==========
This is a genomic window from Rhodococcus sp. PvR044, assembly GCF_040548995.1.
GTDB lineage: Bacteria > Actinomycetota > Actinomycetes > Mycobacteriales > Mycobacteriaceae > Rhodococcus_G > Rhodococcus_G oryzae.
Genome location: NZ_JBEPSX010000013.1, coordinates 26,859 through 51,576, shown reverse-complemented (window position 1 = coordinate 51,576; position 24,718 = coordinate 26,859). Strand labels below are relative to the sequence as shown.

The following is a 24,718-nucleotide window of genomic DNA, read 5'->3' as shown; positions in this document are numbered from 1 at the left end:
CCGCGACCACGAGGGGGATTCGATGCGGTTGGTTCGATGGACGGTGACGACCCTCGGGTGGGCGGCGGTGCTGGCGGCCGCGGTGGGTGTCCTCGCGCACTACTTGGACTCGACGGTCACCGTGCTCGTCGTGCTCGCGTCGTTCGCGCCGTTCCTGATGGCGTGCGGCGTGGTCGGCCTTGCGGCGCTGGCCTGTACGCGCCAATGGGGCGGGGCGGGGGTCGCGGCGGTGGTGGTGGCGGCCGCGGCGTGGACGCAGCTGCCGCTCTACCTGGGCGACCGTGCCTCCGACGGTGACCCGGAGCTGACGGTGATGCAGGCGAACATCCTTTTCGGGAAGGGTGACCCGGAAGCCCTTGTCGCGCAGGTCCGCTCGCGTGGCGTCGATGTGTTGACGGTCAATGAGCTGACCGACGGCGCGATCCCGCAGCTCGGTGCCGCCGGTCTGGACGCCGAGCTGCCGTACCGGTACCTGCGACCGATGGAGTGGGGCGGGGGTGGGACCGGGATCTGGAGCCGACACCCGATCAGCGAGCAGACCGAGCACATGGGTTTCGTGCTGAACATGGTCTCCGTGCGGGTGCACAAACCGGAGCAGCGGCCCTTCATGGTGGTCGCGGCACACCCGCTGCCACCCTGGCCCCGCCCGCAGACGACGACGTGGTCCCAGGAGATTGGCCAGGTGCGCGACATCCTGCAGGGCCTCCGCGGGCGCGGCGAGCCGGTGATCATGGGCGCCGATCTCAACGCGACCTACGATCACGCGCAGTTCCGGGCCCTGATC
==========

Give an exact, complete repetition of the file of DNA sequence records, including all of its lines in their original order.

This is a genomic window from Rhodococcus sp. PvR044, assembly GCF_040548995.1.
GTDB lineage: Bacteria > Actinomycetota > Actinomycetes > Mycobacteriales > Mycobacteriaceae > Rhodococcus_G > Rhodococcus_G oryzae.
Genome location: NZ_JBEPSX010000013.1, coordinates 26,859 through 51,576, shown reverse-complemented (window position 1 = coordinate 51,576; position 24,718 = coordinate 26,859). Strand labels below are relative to the sequence as shown.

The following is a 24,718-nucleotide window of genomic DNA, read 5'->3' as shown; positions in this document are numbered from 1 at the left end:
CCGCGACCACGAGGGGGATTCGATGCGGTTGGTTCGATGGACGGTGACGACCCTCGGGTGGGCGGCGGTGCTGGCGGCCGCGGTGGGTGTCCTCGCGCACTACTTGGACTCGACGGTCACCGTGCTCGTCGTGCTCGCGTCGTTCGCGCCGTTCCTGATGGCGTGCGGCGTGGTCGGCCTTGCGGCGCTGGCCTGTACGCGCCAATGGGGCGGGGCGGGGGTCGCGGCGGTGGTGGTGGCGGCCGCGGCGTGGACGCAGCTGCCGCTCTACCTGGGCGACCGTGCCTCCGACGGTGACCCGGAGCTGACGGTGATGCAGGCGAACATCCTTTTCGGGAAGGGTGACCCGGAAGCCCTTGTCGCGCAGGTCCGCTCGCGTGGCGTCGATGTGTTGACGGTCAATGAGCTGACCGACGGCGCGATCCCGCAGCTCGGTGCCGCCGGTCTGGACGCCGAGCTGCCGTACCGGTACCTGCGACCGATGGAGTGGGGCGGGGGTGGGACCGGGATCTGGAGCCGACACCCGATCAGCGAGCAGACCGAGCACATGGGTTTCGTGCTGAACATGGTCTCCGTGCGGGTGCACAAACCGGAGCAGCGGCCCTTCATGGTGGTCGCGGCACACCCGCTGCCACCCTGGCCCCGCCCGCAGACGACGACGTGGTCCCAGGAGATTGGCCAGGTGCGCGACATCCTGCAGGGCCTCCGCGGGCGCGGCGAGCCGGTGATCATGGGCGCCGATCTCAACGCGACCTACGATCACGCGCAGTTCCGGGCCCTGATC